Safety of S.Koreans in Kaesong Is the Top Priority

      May 26, 2010 12:50

      The government has asked businesses operating in North Korea's Kaesong Industrial Complex to halve the number of South Korean staff there and bring the rest back home by Thursday, cutting the number from between 900 and 1,000 a day to 500-600.

      Halting all trade with North Korea on Monday as part of sanctions over the North's attack on the Navy corvette Cheonan, the Lee Myung-bak administration did not shut down the Kaesong industrial park. It seems that the government feels it would be strategically unwise to snuff out the last vestige of inter-Korean economic exchange, although South Korean businesses operating there stand to suffer.

      Hundreds of South Korean workers are still at the Kaesong Industrial Complex. According to a Seoul-based group of experts from the North, O Kuk-ryol, the vice chief of North Korea's powerful National Defense Commission, last Thursday ordered the country's million-strong armed forces to get ready for combat. The North on Tuesday said it will construe any retaliation or sanctions by South Korea as "a phase in the war" and act accordingly. South Korean Defense Minister Kim Tae-young on Monday said the South is prepared for the possibility that workers in Kaesong are held hostage.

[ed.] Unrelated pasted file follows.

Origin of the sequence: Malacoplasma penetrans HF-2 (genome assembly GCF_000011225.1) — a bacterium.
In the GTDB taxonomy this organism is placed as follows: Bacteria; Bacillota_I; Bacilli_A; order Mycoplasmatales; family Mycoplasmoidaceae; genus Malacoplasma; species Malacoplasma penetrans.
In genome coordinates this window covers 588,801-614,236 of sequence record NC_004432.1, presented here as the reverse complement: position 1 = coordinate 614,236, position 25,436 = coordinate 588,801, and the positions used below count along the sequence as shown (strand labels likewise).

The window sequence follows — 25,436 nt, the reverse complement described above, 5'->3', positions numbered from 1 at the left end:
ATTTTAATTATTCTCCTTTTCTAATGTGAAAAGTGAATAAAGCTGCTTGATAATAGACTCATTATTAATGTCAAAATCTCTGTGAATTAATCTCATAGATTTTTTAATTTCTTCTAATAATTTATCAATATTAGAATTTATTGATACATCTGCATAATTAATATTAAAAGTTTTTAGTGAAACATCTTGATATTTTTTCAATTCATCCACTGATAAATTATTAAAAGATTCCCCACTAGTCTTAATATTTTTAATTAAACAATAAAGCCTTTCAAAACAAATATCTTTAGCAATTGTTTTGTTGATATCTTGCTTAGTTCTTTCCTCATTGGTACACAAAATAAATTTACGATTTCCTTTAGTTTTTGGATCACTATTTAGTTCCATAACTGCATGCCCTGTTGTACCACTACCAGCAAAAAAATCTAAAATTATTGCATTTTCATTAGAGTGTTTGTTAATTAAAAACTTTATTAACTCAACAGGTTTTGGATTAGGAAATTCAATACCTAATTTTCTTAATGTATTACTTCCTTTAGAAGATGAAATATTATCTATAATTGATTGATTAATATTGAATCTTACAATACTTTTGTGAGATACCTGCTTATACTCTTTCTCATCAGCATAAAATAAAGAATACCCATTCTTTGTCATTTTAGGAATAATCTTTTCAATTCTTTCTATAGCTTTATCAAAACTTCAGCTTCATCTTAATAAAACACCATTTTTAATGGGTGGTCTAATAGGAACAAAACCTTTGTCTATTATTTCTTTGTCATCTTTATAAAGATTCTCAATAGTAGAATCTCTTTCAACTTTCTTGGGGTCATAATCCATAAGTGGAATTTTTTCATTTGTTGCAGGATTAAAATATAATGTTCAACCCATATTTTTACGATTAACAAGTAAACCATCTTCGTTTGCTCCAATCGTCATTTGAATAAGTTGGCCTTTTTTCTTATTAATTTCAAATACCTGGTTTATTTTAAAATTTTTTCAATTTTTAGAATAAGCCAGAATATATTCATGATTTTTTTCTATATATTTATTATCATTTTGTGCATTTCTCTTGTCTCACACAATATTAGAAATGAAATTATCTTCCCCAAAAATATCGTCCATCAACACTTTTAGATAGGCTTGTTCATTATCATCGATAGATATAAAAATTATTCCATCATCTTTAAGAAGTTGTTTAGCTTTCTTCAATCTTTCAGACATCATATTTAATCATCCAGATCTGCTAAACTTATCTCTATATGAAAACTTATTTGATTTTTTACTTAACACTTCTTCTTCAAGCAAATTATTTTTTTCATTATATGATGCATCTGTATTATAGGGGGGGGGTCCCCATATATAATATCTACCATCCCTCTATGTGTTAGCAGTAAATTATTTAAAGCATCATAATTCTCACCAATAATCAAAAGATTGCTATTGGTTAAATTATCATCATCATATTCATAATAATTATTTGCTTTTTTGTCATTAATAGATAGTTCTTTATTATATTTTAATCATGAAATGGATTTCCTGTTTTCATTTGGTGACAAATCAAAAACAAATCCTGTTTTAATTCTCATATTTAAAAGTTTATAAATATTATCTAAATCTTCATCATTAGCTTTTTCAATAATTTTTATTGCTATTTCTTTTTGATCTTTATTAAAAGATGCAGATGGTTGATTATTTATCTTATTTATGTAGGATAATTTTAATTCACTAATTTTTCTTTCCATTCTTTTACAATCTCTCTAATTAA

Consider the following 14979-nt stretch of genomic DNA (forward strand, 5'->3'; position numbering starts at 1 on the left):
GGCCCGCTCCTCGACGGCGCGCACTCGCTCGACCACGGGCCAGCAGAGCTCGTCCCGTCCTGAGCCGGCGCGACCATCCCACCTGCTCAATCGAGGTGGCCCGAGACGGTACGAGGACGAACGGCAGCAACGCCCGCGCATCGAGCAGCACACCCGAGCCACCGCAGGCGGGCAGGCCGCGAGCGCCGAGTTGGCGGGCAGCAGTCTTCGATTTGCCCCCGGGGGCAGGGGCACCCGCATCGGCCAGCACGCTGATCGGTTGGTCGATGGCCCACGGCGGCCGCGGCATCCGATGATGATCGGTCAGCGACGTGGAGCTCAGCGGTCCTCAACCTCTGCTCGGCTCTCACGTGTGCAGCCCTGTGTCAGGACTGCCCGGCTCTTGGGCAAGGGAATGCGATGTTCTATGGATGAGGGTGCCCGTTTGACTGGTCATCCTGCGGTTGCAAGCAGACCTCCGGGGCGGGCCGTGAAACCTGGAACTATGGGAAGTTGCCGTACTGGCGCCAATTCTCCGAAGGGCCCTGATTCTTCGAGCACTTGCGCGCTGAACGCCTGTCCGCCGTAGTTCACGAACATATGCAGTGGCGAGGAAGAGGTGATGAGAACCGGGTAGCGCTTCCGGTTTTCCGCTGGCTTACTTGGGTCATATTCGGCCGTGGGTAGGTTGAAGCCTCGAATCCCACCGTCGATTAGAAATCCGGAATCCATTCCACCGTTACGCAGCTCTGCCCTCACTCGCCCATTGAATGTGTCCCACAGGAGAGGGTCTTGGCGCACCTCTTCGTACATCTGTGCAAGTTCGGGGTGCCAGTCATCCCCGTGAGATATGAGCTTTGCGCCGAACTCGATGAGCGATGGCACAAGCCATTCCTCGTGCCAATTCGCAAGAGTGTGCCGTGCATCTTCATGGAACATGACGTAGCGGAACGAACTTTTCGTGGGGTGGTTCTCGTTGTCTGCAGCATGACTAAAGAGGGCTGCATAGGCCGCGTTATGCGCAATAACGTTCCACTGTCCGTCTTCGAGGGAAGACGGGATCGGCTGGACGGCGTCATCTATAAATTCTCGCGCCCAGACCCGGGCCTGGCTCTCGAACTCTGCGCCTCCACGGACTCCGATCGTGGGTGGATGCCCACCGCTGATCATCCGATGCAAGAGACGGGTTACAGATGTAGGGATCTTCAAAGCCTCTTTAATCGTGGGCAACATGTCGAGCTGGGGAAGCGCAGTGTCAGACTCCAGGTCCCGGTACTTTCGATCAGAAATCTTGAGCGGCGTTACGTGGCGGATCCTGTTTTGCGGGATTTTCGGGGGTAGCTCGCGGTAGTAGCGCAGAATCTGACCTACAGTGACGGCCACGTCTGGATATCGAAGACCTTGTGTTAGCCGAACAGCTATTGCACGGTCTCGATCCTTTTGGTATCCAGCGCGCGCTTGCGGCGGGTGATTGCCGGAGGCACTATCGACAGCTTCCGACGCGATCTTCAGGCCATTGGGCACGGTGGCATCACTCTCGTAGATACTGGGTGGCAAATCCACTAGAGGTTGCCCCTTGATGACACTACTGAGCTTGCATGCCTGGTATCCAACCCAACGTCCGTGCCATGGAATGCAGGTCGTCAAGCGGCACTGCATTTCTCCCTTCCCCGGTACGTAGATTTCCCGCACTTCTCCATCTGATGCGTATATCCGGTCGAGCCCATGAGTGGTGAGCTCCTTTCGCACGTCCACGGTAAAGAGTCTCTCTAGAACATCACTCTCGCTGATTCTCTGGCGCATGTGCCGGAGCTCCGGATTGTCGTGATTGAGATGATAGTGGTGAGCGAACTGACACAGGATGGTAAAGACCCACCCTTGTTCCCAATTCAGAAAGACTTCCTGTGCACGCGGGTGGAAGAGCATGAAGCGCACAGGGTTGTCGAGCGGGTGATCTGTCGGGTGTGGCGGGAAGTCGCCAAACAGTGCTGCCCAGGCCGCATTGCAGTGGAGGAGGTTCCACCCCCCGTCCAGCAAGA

It would not only be humiliating but tantamount to diplomatic suicide if North Korea tries to harm South Korean civilians at the Kaesong complex whose role is to aid the North's economy. If that happens, even China, which has been ignoring the conclusive evidence linking the North to the sinking of the Cheonan, may stop siding with Pyongyang.

      Nevertheless, the government should take no chances and come up with watertight measures to ensure the South Koreans in Kaesong are safe. And if concerns remain, it must at least temporarily bring them home. South Korean businesses operating in the Kaesong complex should do everything they can to ensure the safety of their staff. The guarantee of corporate assets and profits should be left in the hands of the government; the top priority should be the safety of South Korean citizens.

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